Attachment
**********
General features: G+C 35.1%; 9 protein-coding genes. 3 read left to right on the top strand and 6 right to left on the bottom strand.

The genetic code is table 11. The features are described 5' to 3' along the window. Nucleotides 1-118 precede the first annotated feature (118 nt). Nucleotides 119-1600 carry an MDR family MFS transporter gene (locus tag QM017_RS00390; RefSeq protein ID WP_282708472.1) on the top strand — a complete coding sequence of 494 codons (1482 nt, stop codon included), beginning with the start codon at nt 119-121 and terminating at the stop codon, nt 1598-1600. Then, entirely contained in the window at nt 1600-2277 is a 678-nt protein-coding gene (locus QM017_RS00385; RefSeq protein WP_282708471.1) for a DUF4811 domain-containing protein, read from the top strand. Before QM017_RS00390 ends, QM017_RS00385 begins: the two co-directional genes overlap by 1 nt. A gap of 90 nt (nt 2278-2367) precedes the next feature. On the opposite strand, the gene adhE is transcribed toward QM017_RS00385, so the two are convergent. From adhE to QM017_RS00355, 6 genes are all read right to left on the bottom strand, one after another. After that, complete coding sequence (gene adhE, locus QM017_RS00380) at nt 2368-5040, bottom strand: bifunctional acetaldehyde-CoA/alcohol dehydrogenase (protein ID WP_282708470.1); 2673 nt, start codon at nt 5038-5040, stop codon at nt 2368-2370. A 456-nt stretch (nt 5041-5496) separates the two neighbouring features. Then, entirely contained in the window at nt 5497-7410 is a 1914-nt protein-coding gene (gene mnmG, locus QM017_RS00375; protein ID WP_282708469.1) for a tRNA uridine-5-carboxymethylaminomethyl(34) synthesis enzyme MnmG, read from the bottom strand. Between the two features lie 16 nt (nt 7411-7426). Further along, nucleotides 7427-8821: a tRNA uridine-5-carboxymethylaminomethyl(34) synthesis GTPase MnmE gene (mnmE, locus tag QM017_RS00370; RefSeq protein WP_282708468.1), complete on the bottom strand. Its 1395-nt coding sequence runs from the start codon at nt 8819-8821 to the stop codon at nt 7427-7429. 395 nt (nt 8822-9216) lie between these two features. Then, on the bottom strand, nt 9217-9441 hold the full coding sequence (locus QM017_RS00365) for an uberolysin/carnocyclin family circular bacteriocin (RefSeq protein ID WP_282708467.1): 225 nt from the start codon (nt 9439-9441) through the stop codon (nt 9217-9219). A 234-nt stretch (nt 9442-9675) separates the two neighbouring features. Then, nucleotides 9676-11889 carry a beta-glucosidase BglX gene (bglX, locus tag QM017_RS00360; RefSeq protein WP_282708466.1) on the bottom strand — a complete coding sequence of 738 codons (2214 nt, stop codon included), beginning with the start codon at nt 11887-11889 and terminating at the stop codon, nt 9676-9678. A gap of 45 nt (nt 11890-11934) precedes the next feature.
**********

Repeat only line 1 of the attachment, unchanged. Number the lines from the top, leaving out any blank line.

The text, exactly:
General features: G+C 35.1%; 9 protein-coding genes. 3 read left to right on the top strand and 6 right to left on the bottom strand.